As the coronavirus pandemic rages on, it's unclear how long it will be before life can return to normal. And for those nearing retirement, that uncertainty can be troubling.
The U.S. officially entered a recession in February, according to the National Bureau of Economic Research (NBER), and nobody knows how long it will last. The stock market also took a serious tumble earlier this year, and although it has experienced a remarkable rebound since then, it's still volatile. That volatility could potentially put your retirement in jeopardy, because another market downturn could affect your savings.
Retiring during a recession can be risky, but it could also be a smart move for some people. Here's how to tell whether retiring now is the right decision for you.
The tricky relationship between the economy and the stock market
First, it's important to understand the difference between a recession and a stock market downturn. In many cases, the two go hand in hand. But sometimes they work independently of each other. Case in point: On the same day that the NBER announced the recession, the S&P 500 recovered its losses and turned positive for the year.
In other words, the fact that the economy is experiencing a recession doesn't necessarily mean a stock market crash is inevitable.
That said, it's wise to be prepared for anything as you're headed into retirement. Another stock market downturn isn't off the table, and if the number of COVID-19 cases continues to climb and businesses have to close once again, there is a greater chance we'll see another downturn.
How a market downturn could affect your investments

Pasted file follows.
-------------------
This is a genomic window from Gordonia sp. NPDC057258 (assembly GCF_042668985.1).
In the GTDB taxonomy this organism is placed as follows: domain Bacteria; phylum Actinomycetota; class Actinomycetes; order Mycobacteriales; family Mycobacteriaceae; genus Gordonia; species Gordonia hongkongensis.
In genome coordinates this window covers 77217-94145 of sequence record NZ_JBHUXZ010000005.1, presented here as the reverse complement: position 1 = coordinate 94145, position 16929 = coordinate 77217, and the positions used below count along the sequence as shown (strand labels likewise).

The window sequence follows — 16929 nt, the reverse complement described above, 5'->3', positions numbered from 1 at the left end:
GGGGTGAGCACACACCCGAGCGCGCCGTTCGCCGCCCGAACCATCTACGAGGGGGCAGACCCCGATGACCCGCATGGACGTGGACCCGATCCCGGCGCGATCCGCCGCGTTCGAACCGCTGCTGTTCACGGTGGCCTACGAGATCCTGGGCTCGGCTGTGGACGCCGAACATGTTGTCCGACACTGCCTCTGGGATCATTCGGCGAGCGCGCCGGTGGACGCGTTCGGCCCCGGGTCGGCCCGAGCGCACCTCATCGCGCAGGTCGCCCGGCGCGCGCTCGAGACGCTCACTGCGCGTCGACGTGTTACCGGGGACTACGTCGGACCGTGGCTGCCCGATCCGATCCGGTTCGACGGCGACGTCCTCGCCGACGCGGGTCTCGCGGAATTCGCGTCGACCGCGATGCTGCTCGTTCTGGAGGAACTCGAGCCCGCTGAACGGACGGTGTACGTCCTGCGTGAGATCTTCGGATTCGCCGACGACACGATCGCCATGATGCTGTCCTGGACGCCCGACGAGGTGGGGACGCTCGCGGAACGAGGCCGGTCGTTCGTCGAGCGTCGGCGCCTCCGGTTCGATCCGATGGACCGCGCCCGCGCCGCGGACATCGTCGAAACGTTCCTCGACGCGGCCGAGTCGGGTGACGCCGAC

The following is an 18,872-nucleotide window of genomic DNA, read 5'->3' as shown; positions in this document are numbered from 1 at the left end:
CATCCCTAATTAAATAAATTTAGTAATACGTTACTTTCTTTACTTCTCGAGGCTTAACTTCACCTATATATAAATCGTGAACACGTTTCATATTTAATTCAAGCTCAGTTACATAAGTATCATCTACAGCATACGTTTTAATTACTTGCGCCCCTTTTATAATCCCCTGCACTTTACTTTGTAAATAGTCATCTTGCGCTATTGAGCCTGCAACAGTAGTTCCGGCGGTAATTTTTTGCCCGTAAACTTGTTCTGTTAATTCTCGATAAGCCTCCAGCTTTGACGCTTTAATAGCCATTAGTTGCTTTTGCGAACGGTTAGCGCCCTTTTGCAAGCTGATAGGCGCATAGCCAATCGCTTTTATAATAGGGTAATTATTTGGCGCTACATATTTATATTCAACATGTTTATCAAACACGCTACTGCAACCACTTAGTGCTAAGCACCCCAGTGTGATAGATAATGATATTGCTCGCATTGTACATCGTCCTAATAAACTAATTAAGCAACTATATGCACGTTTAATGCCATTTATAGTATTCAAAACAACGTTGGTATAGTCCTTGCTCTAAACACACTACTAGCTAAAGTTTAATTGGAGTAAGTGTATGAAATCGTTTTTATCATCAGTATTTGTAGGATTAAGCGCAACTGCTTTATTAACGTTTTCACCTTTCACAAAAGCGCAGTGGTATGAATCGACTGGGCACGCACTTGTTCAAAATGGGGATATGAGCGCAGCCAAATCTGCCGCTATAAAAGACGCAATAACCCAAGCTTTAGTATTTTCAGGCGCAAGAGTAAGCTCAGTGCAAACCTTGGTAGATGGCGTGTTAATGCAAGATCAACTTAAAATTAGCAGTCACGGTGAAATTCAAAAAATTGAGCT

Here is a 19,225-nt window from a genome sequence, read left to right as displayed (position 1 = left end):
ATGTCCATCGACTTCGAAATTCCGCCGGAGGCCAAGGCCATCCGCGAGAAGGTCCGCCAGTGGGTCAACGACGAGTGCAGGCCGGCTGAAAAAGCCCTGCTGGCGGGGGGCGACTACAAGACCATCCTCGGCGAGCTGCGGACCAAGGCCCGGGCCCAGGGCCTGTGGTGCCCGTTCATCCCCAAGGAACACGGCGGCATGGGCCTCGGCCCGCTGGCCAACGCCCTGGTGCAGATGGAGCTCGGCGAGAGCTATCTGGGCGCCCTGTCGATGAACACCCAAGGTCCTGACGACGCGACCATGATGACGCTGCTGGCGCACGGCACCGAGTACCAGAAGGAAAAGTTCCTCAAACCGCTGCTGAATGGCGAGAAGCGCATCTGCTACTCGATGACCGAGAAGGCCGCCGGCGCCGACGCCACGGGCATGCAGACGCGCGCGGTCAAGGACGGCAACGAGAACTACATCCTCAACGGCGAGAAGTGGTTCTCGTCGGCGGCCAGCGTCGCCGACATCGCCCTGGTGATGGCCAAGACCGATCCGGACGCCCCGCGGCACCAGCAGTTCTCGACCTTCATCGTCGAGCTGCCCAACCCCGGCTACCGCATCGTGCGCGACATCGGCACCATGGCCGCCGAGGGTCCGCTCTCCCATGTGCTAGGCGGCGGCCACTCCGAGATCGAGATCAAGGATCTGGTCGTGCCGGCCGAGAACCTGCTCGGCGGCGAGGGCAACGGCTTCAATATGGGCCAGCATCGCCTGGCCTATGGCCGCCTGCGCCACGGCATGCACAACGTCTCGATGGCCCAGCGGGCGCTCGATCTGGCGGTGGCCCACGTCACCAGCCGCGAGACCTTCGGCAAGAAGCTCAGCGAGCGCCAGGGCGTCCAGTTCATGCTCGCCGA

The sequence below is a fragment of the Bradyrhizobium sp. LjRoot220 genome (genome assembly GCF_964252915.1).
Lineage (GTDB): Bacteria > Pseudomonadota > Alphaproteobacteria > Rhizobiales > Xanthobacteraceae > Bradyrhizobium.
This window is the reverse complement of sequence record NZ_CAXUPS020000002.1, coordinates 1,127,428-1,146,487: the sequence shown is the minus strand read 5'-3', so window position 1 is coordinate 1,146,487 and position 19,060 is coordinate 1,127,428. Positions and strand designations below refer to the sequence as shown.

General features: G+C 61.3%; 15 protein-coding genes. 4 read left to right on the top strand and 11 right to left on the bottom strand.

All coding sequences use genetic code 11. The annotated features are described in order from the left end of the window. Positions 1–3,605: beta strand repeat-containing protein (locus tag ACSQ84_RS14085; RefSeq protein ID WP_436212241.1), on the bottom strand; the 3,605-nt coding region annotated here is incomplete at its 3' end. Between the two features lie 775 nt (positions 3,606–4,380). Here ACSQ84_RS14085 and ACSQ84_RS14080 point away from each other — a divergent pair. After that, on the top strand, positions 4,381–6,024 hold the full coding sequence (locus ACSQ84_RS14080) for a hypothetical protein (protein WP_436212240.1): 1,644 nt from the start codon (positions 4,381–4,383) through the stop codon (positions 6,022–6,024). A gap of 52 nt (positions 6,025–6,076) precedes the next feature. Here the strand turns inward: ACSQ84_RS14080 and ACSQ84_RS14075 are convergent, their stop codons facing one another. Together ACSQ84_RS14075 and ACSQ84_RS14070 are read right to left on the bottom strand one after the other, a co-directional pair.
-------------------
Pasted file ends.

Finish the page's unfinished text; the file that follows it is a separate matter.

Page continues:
How much your investments will be affected by a stock market downturn depends on how your portfolio is allocated. If the majority of your portfolio is allocated toward stocks, your savings could take a serious hit if the market takes a turn for the worse. On the other hand, if you're investing primarily in more conservative investments such as bonds, the effect might not be as severe.
It's for this reason that you should be adjusting your asset allocation as you get closer to retirement age. As we saw earlier this year, stock market crashes can come swiftly. In March, the S&P 500 fell by around 30% over just 22 days -- setting a record for the fastest drop in history. If another crash is around the corner, investing more conservatively now can help protect your savings.
How much you should be investing in stocks versus bonds depends on a few factors, primarily your age and your tolerance for risk. In general, the closer you are to retirement and the more risk-averse you are, the more conservative your portfolio should be. If you still have quite a few years until retirement and you're okay with riding out another stock market storm, you may be able to continue investing more heavily in stocks.
By investing more aggressively in stocks, your savings may be hit harder in the short term. However, once the stock market starts to recover, your investments may bounce back faster than if you're investing more conservatively. So how you choose to invest will depend largely on how much time you have to allow your savings to recover.
Should you retire now or wait?
Even during strong economic times, it can be tricky to determine when to retire. Choosing whether to retire during a recession can be even more challenging.
In most cases, the best time to retire will depend on how prepared you are. If you have a healthy retirement fund and your portfolio is allocated properly for your age and risk tolerance, you might be ready to retire now. If there is another market downturn, you could see your investments drop in the short term. But if you have a robust stash of savings and you're investing more conservatively, you should be able to pull through relatively unscathed.
On the other hand, if your retirement fund isn't as strong as you'd like, you may consider working a few more years, if possible. If you don't have much in savings and the country is hit with a stock market crash, it may be tougher to make ends meet in retirement. By continuing to work and save until the economy stabilizes and a market downturn is less likely, you may be able to enjoy a more comfortable retirement.
The stock market has always been unpredictable to some degree, but the last few months have been a particularly wild ride. By taking a few precautions, however, you can ensure you're as prepared as possible for whatever the future has in store.